Female (mature). Vulva slit-like, opens at 76–77 % of the body length. Vagina surrounded by glandular cells. Reproductive system monodelphic, outstretched, with one large anterior ovary located to the left from intestine. Spermatheca 51–59 µm long. Anterior branch of spermatheca elongated and posterior branch behind the vulva, condensed with dark brown cells. Growth zone of anterior ovary with large developing oocytes with maximum length of 50 µm and width 15 µm found in mature females. Tail conoid-attenuated; more than half of the tail length gradually narrowed down towards distal part that abruptly narrows into curved cylindrical section.

Female (immature). Little longer than 1mm. Reproductive system was not developed and the associated structures were inconspicuous. Except these, all the morphological characters were very close to mature females. Immature female can certainly be distinguished from the male by having female specific tail of the species. From this observation, it can be assumed that the developmental pathway of sexually dimorphic tail occurs before attaining sexual maturity.

Diagnosis. Cobbia bengalensis  sp. nov. is characterized by sexually dimorphic tail (conoid in male vs. conoidattenuated in female). Anterior sensilla are arranged into two head rings (six + ten); six outer labial sensilla with four shorter cephalic sensilla at posterior ring. Subcephalic sensilla at the level of amphid present. One sharp dorsal tooth and two smaller subventral teeth. Amphid circular. Muscular pharynx without terminal bulb. Cardia elongated and completely inserted into intestine. Strongly arched spicules, cephalated proximally with simple shaft-like gubernaculum. Single ovary.

Relationships. C. bengalensis  sp. nov. is characteristically distinct from C. macrodentata  , C. trefusiaeformis  and C. urinator  by the absence of dentated distal part of gubernaculum. C. bengalensis  sp. nov. differs from C. dentata  , C. truncata  and C. sinica  by the absence of setae (two in number) adjacent to tail terminus. C. urinator  and C. trefusiaeformis  also differ from C. bengalensis  sp. nov. by having very elongated tail with flagelliform terminus (de Man’s c=4.4 and 3.87–5.5 in C. urinator  and C. trefusiaeformis  respectively vs. 8.7–11.5 in C. bengalensis  ). C. truncata  also differs from C. bengalensis  sp. nov. by the presence of pronounced blunt to sharp dorsal apophysis of gubernaculum. C. macrodentata  can be distinguished from C. bengalensis  sp. nov. by the number and arrangement of cephalic sensilla. It was also reported that C. sinica  had small dorsal apophysis which is completely absent in C. bengalensis  sp. nov. C. triodonta  differs from C. bengalensis  sp. nov. by the size of teeth in buccal cavity (subequal vs. unequal dorsal and subventral teeth), position of amphid from anterior end (46 µm vs. 20–26 µm), size of amphid relative to head diameter (1/5th vs. 1/3) and distinct elongated flagelliform tail. The close similarity of C. bengalensis  sp. nov. is found with C. caledonia  . In case of C. bengalensis  sp. nov., amphids are smaller than in C. caledonia  and amphids are situated much more anterior than in C. caledonia  (20–26 µm vs. 34 µm); The difference in the length of inner labial, outer labial and cephalic sensilla can also be recognized between C. bengalensis  sp. nov. (5–7 µm, 19–25 µm & 16–18 µm) and. C. caledonia  (2.5 µm, 15 µm & 11 µm). C. bengalensis  also differs from C. dentata  by the absence of sheath like appearance of gubernaculum. A key to the valid species of Cobbia  has been constructed on the basis of tail shape, buccal armature, arrangement of anterior sensilla, size of amphid and its distance with anterior end, gubernaculum etc.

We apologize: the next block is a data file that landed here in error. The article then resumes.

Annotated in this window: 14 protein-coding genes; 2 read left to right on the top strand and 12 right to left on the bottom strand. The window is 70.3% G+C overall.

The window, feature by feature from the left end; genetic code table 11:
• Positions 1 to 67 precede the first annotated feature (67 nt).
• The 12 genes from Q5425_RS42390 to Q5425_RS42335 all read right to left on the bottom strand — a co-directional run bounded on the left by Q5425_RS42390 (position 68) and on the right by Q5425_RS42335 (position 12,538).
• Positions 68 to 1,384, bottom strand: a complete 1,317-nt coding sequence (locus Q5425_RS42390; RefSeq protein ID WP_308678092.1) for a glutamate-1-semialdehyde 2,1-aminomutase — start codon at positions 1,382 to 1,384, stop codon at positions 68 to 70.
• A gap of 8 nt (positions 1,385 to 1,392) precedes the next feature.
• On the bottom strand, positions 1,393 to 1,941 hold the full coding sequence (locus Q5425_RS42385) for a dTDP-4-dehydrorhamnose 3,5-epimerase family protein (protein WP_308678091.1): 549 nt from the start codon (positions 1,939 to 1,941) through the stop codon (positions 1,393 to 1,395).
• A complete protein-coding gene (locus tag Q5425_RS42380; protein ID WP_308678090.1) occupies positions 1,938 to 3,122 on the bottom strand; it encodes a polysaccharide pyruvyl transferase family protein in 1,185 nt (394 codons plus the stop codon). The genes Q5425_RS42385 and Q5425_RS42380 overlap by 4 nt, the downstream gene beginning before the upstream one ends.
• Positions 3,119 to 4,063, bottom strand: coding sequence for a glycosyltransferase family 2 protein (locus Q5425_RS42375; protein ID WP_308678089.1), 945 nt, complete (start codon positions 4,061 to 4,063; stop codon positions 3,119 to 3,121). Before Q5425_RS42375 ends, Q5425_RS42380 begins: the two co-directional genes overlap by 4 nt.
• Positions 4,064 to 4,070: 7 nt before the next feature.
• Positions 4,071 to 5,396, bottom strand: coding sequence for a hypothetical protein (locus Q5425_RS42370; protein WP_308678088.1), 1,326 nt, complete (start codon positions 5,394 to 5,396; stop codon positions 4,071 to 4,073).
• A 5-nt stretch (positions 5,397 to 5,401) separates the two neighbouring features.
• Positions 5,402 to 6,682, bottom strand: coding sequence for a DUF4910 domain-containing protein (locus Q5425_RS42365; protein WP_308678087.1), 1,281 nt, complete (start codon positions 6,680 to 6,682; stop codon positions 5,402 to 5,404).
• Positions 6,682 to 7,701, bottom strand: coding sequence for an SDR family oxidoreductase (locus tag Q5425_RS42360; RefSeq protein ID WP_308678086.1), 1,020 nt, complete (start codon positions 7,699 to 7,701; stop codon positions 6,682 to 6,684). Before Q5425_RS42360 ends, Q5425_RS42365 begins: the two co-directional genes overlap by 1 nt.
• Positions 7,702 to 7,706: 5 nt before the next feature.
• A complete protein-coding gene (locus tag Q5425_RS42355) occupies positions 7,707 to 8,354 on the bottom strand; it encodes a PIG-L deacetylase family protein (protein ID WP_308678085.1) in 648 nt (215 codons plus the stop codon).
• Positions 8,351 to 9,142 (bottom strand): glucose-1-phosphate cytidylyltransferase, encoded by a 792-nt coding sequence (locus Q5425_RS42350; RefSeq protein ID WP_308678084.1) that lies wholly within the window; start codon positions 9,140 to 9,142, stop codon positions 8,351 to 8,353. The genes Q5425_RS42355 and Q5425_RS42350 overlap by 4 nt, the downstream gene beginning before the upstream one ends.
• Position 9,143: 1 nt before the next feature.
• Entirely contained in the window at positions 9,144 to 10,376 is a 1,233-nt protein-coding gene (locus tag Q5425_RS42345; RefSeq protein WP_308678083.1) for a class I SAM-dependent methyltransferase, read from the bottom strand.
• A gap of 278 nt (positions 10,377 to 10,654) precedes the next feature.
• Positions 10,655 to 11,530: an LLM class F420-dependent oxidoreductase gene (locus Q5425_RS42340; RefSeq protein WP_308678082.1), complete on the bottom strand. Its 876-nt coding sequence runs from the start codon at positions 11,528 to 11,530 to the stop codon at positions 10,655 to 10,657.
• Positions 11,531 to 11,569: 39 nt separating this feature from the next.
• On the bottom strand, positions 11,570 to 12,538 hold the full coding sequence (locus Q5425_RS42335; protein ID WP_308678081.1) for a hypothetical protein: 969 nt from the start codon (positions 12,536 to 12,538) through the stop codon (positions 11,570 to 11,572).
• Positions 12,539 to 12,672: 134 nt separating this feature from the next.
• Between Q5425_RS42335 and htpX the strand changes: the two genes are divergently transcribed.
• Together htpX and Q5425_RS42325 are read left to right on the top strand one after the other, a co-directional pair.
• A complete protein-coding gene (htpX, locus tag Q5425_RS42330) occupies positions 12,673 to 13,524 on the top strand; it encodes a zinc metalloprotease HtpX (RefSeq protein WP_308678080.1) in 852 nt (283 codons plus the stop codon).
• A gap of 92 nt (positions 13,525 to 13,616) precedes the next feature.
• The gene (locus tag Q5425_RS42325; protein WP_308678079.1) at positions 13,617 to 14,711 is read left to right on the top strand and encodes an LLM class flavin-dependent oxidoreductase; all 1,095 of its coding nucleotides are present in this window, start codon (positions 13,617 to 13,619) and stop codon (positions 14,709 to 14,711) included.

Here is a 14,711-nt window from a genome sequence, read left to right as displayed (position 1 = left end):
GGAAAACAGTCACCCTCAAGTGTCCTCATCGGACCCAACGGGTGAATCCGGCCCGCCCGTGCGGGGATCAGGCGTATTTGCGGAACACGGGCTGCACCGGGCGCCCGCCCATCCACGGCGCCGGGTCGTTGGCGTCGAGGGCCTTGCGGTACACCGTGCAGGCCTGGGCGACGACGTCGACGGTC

Kingdom

Animalia

Phylum

Nematoda

Class

Chromadorea

Order

Monhysterida

Family

Xyalidae

Genus

Cobbia